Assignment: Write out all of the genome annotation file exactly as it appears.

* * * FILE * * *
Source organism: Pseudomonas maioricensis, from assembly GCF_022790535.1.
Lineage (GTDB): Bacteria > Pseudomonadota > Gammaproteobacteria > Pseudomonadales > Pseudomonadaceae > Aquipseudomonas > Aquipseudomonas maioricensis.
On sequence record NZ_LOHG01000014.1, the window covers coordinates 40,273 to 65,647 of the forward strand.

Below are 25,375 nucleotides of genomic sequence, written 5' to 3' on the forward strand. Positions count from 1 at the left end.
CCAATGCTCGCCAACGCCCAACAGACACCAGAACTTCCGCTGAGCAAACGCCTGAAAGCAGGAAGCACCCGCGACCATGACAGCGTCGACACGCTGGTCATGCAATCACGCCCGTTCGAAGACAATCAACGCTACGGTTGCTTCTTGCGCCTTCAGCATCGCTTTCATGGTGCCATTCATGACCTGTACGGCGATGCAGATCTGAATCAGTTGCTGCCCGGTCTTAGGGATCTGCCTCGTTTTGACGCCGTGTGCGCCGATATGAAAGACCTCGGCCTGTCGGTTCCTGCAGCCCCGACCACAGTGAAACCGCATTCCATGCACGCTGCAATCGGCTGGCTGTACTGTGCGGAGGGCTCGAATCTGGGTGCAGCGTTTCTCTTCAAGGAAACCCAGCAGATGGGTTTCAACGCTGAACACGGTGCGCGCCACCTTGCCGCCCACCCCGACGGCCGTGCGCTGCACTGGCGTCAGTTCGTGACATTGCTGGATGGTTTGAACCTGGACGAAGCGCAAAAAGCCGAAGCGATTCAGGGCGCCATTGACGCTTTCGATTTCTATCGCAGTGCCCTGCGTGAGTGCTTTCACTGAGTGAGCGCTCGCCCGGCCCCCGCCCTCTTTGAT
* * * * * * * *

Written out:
Source organism: Pseudomonas maioricensis, from assembly GCF_022790535.1.
Lineage (GTDB): Bacteria > Pseudomonadota > Gammaproteobacteria > Pseudomonadales > Pseudomonadaceae > Aquipseudomonas > Aquipseudomonas maioricensis.
On sequence record NZ_LOHG01000014.1, the window covers coordinates 40,273 to 65,647 of the forward strand.

Below are 25,375 nucleotides of genomic sequence, written 5' to 3' on the forward strand. Positions count from 1 at the left end.
CCAATGCTCGCCAACGCCCAACAGACACCAGAACTTCCGCTGAGCAAACGCCTGAAAGCAGGAAGCACCCGCGACCATGACAGCGTCGACACGCTGGTCATGCAATCACGCCCGTTCGAAGACAATCAACGCTACGGTTGCTTCTTGCGCCTTCAGCATCGCTTTCATGGTGCCATTCATGACCTGTACGGCGATGCAGATCTGAATCAGTTGCTGCCCGGTCTTAGGGATCTGCCTCGTTTTGACGCCGTGTGCGCCGATATGAAAGACCTCGGCCTGTCGGTTCCTGCAGCCCCGACCACAGTGAAACCGCATTCCATGCACGCTGCAATCGGCTGGCTGTACTGTGCGGAGGGCTCGAATCTGGGTGCAGCGTTTCTCTTCAAGGAAACCCAGCAGATGGGTTTCAACGCTGAACACGGTGCGCGCCACCTTGCCGCCCACCCCGACGGCCGTGCGCTGCACTGGCGTCAGTTCGTGACATTGCTGGATGGTTTGAACCTGGACGAAGCGCAAAAAGCCGAAGCGATTCAGGGCGCCATTGACGCTTTCGATTTCTATCGCAGTGCCCTGCGTGAGTGCTTTCACTGAGTGAGCGCTCGCCCGGCCCCCGCCCTCTTTGAT